Why You Should Be Cleaning Your Indoor Plants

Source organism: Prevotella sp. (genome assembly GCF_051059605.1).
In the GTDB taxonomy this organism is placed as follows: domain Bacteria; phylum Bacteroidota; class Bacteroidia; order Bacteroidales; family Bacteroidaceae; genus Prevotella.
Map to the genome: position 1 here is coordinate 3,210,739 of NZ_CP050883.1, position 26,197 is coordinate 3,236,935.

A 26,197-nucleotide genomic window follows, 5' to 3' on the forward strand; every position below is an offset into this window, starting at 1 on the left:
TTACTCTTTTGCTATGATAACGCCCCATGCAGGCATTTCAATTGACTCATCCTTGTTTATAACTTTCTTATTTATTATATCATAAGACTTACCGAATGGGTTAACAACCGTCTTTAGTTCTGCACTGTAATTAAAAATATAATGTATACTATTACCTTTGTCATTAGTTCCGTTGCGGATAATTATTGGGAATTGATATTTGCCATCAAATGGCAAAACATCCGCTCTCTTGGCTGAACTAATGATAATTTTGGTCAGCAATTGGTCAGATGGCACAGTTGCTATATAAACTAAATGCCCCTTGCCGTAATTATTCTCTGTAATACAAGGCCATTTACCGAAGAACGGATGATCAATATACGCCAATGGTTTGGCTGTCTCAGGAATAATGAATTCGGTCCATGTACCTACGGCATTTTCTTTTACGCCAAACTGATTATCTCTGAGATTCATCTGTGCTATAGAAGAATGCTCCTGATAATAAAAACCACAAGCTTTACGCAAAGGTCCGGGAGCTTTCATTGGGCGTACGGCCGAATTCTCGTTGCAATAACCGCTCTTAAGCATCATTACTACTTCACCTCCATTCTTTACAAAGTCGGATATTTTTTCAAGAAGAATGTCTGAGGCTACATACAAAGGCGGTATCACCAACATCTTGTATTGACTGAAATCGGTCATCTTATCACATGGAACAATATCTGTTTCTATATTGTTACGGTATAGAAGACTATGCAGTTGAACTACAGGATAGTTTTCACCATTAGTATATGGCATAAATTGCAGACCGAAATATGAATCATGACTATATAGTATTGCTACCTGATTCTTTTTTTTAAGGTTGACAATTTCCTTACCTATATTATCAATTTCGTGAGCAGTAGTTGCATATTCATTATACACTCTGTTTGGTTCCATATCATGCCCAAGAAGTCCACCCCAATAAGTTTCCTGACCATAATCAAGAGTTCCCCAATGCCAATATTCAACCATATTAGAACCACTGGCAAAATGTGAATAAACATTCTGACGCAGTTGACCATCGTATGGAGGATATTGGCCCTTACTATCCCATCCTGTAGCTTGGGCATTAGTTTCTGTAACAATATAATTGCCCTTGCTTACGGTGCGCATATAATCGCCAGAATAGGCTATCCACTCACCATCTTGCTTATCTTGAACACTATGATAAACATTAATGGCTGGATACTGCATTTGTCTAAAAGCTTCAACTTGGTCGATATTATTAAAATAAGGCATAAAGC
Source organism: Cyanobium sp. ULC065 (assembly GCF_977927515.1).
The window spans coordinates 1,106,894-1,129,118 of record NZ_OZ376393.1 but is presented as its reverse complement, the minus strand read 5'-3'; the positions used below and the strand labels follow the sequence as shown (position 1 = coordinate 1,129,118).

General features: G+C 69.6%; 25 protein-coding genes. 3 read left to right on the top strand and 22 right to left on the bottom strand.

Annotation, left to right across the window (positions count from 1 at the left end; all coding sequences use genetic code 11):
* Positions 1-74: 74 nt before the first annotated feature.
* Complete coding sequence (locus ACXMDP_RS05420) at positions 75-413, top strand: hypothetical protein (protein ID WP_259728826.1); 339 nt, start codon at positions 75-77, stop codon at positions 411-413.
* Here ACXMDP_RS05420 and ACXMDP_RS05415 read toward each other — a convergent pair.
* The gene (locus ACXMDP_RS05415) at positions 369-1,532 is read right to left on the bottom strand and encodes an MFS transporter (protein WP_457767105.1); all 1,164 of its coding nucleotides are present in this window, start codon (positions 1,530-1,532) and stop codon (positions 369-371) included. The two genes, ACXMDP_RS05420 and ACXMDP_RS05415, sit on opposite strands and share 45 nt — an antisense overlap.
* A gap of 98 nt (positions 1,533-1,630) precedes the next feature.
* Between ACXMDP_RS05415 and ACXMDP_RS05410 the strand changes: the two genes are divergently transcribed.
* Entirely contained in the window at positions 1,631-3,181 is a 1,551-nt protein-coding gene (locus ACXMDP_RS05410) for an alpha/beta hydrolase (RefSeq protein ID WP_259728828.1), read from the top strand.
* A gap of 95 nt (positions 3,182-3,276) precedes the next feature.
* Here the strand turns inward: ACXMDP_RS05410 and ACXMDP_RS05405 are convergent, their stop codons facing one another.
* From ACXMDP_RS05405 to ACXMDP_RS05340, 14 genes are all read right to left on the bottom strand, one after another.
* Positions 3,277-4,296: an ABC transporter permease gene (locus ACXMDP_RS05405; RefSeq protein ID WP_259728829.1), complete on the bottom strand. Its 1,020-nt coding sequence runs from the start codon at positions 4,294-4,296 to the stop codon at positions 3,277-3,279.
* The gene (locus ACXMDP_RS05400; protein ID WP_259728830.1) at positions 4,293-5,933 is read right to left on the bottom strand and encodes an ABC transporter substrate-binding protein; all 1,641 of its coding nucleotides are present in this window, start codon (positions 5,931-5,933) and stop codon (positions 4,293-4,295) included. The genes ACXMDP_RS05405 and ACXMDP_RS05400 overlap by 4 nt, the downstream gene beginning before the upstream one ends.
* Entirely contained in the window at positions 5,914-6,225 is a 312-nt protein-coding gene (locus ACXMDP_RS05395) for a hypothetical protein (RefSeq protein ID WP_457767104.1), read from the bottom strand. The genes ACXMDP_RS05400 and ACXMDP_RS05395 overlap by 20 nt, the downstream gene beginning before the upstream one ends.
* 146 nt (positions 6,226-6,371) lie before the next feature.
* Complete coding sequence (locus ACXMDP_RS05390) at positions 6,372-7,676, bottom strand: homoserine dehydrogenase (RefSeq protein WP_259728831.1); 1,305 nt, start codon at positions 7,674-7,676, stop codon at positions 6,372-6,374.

When your house is a disaster, the last thing you’re probably thinking about is cleaning your plants, but you should. That’s because houseplants get dirty and dusty just like anything else in your home, even if cleaning them requires some specialized know-how. Many cleaning products (and even gentle soaps) can damage a plant’s leaves and roots, so it’s worth knowing how to spruce them up without causing lasting harm. You’ll need to use different tactics for different types of plants. Smaller plants can be carefully dunked into a sink to remove light coatings of dust. Be careful when turning the plant over so as not to displace it from its container or tear it from the roots, and lightly swish the leaves back and forth. Most of the time, you can wipe down the leaves of larger plants with a microfiber cloth dampened in lukewarm water, beginning with the top- and innermost leaves and moving gently from stem to tip, but that is difficult for, say, a cactus. In these cases, a feather duster works well. Make sure to clean the underside of the leaves, where insects like to lay eggs, and use a different cloth for each plant so you're not spreading any contaminants to other plants in your house. Once you're done with the leaves, brush the stems and give the pots a quick wipe as well. Avoid using chemicals and soaps, which can harm the leaves and roots of your plants. If you want to keep bugs at bay, gently rub the leaves with a banana peel, which will remove the dust and leave behind a film that can effectively repel aphids.